I also have a special basal profile entered into my pump - ready to be initiated on race day morning. It's like a basal profile sleeper agent - laying in wait for the secret password to trigger the execution of some high profile politician.
(On a side note: Doug and I started watching Homeland last week...)
The Welland sprint tri a few weeks ago was my first attempt at a special race day basal profile. It worked but not as well as I has hoped. It kept my blood sugar between 8-10 the entire time which is great but it didn't allow me the flexibility of having a pre-run gel which I really wanted.
My goal is to find a basal profile that keeps me safe and yet gets my blood sugar low enough after the bike ride that I can have a gel without worrying about spiking too high.
Here's what I worked out based on what I know about how my body reacts to swimming, cycling, running and race day stress.
We have to be on the boat by 8am. The race starts at 8:30am and I plan to have a gel right before jumping off the boat into the lake. My goal is to have a second gel in the transition zone before the run.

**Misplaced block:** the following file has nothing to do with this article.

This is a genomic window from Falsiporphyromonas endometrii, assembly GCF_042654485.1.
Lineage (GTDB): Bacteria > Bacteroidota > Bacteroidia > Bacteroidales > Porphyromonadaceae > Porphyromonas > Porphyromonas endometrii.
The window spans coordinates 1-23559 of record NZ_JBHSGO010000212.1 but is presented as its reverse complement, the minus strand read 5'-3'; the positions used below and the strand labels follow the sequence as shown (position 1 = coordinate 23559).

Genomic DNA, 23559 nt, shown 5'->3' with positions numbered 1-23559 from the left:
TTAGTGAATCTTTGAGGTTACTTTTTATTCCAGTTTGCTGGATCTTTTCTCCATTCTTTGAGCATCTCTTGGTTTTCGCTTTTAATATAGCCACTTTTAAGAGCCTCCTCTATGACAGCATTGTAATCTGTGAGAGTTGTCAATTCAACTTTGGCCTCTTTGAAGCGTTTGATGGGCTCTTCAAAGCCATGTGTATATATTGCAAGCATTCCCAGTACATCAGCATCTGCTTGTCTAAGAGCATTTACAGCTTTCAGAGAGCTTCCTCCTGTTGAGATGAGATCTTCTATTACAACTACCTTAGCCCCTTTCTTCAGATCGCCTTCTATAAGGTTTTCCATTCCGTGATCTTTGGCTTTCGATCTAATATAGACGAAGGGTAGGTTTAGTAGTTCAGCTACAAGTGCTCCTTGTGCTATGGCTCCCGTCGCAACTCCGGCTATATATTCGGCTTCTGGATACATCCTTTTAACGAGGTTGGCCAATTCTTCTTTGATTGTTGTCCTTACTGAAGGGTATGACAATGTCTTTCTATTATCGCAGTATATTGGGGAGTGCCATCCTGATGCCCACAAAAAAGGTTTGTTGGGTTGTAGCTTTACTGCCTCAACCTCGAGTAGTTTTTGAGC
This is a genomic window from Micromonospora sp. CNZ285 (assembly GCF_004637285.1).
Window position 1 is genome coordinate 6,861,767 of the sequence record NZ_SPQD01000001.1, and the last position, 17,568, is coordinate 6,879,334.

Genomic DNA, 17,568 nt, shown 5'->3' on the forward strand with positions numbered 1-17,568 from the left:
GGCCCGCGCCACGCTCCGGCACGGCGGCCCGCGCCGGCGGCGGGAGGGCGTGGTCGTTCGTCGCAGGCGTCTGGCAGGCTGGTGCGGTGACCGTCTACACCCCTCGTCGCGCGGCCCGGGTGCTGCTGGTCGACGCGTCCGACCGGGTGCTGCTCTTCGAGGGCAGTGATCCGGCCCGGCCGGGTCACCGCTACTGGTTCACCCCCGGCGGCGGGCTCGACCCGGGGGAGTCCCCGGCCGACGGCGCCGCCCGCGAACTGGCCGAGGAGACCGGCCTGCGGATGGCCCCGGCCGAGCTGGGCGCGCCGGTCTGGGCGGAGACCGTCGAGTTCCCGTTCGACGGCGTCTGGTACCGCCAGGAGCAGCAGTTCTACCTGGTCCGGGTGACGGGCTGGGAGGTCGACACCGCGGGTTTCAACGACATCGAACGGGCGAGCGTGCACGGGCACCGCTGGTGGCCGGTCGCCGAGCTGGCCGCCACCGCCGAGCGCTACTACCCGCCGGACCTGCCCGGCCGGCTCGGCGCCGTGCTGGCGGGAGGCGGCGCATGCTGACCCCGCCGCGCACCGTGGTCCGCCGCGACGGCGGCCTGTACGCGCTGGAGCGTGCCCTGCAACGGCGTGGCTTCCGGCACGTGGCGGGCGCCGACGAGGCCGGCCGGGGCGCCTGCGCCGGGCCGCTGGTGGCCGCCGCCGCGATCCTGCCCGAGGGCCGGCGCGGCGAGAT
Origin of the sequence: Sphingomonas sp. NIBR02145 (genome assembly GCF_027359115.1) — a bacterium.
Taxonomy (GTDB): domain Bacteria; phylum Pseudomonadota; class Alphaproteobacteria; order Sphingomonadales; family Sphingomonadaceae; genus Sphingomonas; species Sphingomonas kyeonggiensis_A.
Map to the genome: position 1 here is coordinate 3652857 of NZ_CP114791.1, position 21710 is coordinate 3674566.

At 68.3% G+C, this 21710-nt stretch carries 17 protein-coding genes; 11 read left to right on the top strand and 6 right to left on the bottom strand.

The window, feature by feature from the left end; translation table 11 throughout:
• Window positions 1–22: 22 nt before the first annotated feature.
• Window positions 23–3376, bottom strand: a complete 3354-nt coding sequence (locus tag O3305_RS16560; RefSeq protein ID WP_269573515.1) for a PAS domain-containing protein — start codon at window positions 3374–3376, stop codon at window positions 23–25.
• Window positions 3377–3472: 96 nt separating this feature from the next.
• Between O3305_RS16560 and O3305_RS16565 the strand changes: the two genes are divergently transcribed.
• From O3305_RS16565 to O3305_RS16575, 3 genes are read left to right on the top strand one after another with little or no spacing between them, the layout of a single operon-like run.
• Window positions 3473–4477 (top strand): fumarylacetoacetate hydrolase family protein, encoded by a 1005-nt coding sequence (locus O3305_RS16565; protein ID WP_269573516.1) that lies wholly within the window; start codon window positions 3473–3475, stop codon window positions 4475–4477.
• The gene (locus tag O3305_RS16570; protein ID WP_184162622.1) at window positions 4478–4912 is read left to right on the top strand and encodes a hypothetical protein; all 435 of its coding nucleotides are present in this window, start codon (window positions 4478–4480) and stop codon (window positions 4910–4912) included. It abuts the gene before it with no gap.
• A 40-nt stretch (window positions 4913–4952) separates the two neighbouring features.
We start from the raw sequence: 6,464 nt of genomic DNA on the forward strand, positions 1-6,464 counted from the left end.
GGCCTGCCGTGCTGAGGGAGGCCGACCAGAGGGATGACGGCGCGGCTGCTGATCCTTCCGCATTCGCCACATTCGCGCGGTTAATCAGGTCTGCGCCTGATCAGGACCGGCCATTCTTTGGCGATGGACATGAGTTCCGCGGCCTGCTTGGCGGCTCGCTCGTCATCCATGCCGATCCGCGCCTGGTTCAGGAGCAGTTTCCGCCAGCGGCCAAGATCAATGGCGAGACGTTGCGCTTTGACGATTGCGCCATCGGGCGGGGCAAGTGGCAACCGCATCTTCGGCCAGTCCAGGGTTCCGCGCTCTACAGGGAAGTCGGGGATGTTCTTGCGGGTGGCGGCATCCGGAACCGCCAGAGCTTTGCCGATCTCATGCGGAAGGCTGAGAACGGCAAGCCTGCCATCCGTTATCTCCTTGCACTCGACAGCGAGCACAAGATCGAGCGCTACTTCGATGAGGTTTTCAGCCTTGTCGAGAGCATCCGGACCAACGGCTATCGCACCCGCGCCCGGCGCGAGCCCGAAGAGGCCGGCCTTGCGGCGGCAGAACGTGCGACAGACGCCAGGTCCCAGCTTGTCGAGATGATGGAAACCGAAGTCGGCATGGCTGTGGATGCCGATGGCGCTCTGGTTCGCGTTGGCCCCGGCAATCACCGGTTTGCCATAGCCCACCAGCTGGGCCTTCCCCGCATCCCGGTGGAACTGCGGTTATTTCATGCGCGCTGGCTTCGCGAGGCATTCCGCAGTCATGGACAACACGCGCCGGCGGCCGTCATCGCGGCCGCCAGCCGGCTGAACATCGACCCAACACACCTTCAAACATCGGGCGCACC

swim 1.5k: estimated finish 9:00am (total time 30 minutes)
bike 40k: estimated start 9:05am, estimated finish 10:35am (total time 90 minutes - including run to transition and transition)
run 10k: estimated start 10:40am, estimated finish 12:00pm (total time 75 minutes - including transition)
Based on that, my basal profile is:
7am 60% basal rate
9am 150% basal rate (to deal with the pre-swim gel and the fact that my blood sugar is probably high after the swim)
9:30am 60% basal rate
11:30am 150% basal rate (to prevent the post-race spike and deal with the fact that I'm probably a little dehydrated and climbing at this point)
12:30pm 100% basal rate
2:30pm 60% basal rate (to deal with the post-race low)
5:00pm 100% basal rate and resume regular basal profile (based on how the BGs go, I may reduce my basal for longer than 2.5 hours or lower it overnight).
Races involve a lot of planning.
Triathlons involve a ton of planning - three sports in three and a half hours is a lot to think about.
Diabetes + triathlons = a notebook, a calculator, a huge bag of supplies and backup plans for my backup plans.
Three and a half hours. That's my realistic estimate based on my current running ability and the fact that the bike and run course are hilly. If I cross the finish line anytime before noon I will be pretty damn proud of myself.
As always, I am not a doctor. Diabetes is crazy and unpredictable. What works for me will probably not work for you. Feel free to learn from my experiences but please play at your own risk.